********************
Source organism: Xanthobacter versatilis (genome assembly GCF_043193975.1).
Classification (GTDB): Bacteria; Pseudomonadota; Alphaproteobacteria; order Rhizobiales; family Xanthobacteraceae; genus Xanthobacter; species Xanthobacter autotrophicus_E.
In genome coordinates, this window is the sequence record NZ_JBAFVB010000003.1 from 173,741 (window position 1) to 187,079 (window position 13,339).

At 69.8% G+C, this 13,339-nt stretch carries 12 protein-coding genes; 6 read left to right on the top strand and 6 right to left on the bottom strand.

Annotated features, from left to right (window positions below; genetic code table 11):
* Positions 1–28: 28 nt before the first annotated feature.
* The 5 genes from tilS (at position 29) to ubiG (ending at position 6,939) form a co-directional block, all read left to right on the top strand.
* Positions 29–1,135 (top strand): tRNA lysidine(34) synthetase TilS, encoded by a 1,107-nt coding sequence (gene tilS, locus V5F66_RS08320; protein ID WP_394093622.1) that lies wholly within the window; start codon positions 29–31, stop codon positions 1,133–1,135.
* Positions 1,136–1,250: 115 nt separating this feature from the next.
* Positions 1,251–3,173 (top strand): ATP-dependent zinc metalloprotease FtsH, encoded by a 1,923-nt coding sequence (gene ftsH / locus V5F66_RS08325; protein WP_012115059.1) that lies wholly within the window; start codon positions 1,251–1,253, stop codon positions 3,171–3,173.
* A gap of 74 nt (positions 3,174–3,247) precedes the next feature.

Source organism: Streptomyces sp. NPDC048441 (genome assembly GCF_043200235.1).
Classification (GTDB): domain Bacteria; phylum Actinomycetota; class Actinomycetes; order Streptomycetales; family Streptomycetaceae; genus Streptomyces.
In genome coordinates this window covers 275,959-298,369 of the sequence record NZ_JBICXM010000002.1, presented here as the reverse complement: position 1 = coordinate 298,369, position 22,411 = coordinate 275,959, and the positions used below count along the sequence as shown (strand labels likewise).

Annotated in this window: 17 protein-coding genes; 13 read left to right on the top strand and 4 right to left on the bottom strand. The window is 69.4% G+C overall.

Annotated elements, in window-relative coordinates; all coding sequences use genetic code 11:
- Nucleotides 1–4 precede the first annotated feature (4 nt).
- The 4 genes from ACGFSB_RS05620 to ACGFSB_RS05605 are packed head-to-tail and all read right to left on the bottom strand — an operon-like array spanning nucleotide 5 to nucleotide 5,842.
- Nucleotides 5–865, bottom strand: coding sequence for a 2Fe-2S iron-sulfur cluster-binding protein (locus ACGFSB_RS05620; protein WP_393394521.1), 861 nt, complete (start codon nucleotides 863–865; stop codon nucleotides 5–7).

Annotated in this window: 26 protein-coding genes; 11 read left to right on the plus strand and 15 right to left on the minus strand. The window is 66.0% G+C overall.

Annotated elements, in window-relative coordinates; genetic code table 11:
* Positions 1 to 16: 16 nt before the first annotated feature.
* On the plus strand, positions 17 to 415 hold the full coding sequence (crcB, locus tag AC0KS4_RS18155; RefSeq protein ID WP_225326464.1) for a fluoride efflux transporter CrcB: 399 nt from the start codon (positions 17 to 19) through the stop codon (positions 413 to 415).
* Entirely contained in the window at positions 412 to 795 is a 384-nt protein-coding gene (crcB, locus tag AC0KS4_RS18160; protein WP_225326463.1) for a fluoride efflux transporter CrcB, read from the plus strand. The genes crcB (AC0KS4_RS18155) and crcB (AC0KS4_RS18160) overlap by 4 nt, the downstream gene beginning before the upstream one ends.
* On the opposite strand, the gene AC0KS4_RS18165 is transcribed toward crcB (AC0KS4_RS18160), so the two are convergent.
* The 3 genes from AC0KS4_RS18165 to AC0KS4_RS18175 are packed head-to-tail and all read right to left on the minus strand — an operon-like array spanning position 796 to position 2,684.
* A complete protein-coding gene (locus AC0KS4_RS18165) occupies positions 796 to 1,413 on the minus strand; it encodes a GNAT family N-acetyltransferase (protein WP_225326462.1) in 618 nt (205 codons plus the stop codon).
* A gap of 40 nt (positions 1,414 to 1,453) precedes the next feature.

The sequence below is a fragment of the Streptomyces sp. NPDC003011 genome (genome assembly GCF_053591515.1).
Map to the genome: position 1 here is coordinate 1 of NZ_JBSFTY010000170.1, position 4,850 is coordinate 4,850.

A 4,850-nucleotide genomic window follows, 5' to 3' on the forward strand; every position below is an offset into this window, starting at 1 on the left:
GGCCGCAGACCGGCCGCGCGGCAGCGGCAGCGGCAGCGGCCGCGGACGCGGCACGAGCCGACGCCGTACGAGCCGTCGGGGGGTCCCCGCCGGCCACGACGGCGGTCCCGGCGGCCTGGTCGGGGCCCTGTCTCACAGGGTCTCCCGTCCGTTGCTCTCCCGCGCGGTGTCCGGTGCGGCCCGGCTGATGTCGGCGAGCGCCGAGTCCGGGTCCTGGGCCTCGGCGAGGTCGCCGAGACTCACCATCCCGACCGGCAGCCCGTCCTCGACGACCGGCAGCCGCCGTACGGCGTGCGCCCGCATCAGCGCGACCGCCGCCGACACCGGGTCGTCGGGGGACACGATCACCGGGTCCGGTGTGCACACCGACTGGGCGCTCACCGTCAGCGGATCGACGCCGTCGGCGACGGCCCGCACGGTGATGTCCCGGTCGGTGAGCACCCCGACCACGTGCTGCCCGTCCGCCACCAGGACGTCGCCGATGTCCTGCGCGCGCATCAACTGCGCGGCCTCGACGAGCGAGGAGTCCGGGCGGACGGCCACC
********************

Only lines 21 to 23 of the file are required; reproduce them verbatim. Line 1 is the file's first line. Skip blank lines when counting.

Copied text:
Annotated elements, in window-relative coordinates; genetic code table 11:
* Positions 1 to 16: 16 nt before the first annotated feature.
* On the plus strand, positions 17 to 415 hold the full coding sequence (crcB, locus tag AC0KS4_RS18155; RefSeq protein ID WP_225326464.1) for a fluoride efflux transporter CrcB: 399 nt from the start codon (positions 17 to 19) through the stop codon (positions 413 to 415).